The photo above shows Wrigley Field on what would have been Opening Day of the 2020 baseball season, March 26. There’s no one in the seats — there wouldn’t have been any until March 30, actually, as that was the scheduled date of the Cubs’ home opener this year against the Pirates.
The coronavirus outbreak has postponed the 2020 baseball season until — well, we don’t know. It could be in a month, it could be July or later, it could happen not at all.
What we do know is that it seems very unlikely that any large-scale events like sporting events, concerts, conferences, etc. will happen during 2020. It just doesn’t seem as if any of those will be approved by governmental authorities until a vaccine for COVID-19 is approved. That isn’t likely to happen until sometime next year.
So that means that IF a Major League Baseball season of some sort is going to happen in 2020, it’s going to be in empty stadiums, either with all 30 teams in Arizona or possibly split between Arizona and Florida.
Thus, you might be wondering, “Why aren’t teams issuing refunds for unplayed games?”
The simple answer is this: No games have been cancelled yet. Officially, the games that haven’t been played over the last two and a half weeks are postponed. Look at the Cubs’ April 2020 schedule:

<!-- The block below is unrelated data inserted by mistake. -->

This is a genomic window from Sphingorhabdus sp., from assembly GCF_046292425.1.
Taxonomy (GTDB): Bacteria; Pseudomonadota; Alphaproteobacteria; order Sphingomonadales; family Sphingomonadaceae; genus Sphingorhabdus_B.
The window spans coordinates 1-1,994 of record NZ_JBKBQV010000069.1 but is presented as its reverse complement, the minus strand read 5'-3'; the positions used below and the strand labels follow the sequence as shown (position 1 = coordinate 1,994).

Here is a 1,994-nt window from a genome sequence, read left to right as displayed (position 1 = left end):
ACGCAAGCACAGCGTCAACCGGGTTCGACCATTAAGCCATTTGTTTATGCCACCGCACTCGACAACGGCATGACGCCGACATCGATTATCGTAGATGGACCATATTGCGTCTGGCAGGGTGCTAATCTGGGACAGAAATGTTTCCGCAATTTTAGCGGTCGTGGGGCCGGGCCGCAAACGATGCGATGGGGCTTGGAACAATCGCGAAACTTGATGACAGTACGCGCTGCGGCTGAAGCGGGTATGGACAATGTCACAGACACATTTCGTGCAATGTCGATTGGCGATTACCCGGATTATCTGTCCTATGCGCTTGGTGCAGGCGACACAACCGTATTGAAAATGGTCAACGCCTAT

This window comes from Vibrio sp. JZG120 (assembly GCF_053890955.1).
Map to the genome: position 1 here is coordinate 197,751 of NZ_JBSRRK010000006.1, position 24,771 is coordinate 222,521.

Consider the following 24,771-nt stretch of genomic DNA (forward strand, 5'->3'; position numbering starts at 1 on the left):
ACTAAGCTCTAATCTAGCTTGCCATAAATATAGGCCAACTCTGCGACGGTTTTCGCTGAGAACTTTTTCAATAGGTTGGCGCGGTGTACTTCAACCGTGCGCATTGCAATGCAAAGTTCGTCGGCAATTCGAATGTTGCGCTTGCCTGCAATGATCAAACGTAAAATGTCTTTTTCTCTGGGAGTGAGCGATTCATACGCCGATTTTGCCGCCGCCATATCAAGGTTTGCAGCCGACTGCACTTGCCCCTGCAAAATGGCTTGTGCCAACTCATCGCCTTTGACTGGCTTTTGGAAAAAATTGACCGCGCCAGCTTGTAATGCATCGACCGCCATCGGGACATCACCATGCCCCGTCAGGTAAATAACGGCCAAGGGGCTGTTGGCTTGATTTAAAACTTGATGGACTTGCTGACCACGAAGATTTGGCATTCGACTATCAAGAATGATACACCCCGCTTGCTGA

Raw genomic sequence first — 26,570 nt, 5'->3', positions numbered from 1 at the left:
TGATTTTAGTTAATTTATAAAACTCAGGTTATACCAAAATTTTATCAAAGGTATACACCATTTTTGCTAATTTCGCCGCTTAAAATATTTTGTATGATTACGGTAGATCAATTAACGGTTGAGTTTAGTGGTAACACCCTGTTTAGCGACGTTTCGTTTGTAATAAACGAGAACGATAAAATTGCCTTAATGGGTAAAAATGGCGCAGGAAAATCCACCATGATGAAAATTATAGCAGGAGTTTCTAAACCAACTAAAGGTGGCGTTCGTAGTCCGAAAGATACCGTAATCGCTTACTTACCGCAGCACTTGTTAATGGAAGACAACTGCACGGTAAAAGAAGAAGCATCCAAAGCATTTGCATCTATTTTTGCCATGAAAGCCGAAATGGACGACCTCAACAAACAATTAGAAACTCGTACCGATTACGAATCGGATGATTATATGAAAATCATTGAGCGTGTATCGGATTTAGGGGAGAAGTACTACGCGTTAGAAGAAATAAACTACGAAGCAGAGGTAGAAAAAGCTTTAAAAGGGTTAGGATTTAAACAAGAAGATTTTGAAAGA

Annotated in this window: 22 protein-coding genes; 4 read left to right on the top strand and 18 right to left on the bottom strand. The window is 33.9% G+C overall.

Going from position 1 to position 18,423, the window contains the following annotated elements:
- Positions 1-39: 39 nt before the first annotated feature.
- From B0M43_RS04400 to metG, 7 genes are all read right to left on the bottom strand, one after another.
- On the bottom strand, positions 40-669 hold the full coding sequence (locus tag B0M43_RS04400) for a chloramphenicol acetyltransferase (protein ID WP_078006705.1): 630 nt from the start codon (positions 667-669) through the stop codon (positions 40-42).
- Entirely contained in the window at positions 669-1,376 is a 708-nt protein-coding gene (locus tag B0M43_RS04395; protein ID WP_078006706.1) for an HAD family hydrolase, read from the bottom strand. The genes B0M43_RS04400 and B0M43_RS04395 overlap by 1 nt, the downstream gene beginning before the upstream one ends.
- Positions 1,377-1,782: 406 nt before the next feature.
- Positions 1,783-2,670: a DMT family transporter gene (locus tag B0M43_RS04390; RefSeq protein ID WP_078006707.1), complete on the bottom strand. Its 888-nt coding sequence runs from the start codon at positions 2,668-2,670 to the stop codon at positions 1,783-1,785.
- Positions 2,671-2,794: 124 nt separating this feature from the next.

(Note: You can bet the Cubs would have been looking forward to the upcoming two games in Baltimore.)
While these games are postponed, no refunds are going to be issued. The question was asked to Marc Topkin, a Tampa Bay Rays beat writer, on Twitter:
So. If you’re looking to blame the Cubs for this, don’t. This is a Major League Baseball directive to all teams. As I noted, the games are postponed, not cancelled. If and when the games are officially cancelled, the teams will offer refunds. I would imagine the Cubs and other teams will offer a choice of refund or credit for a future season to season-ticket holders.
I will say this: With the number of jobs being lost currently and many people wondering where their next paycheck is coming from, it would be good of MLB to ask teams to refund ticket money now if there are hardship cases. I hope this will happen sooner rather than later. But it does seem clear that whatever MLB eventually decides (in conjunction with government and health authorities) about a 2020 season, it will not involve fans at the ballparks. At the time that decision is made official, I would hope that refunds would be processed swiftly.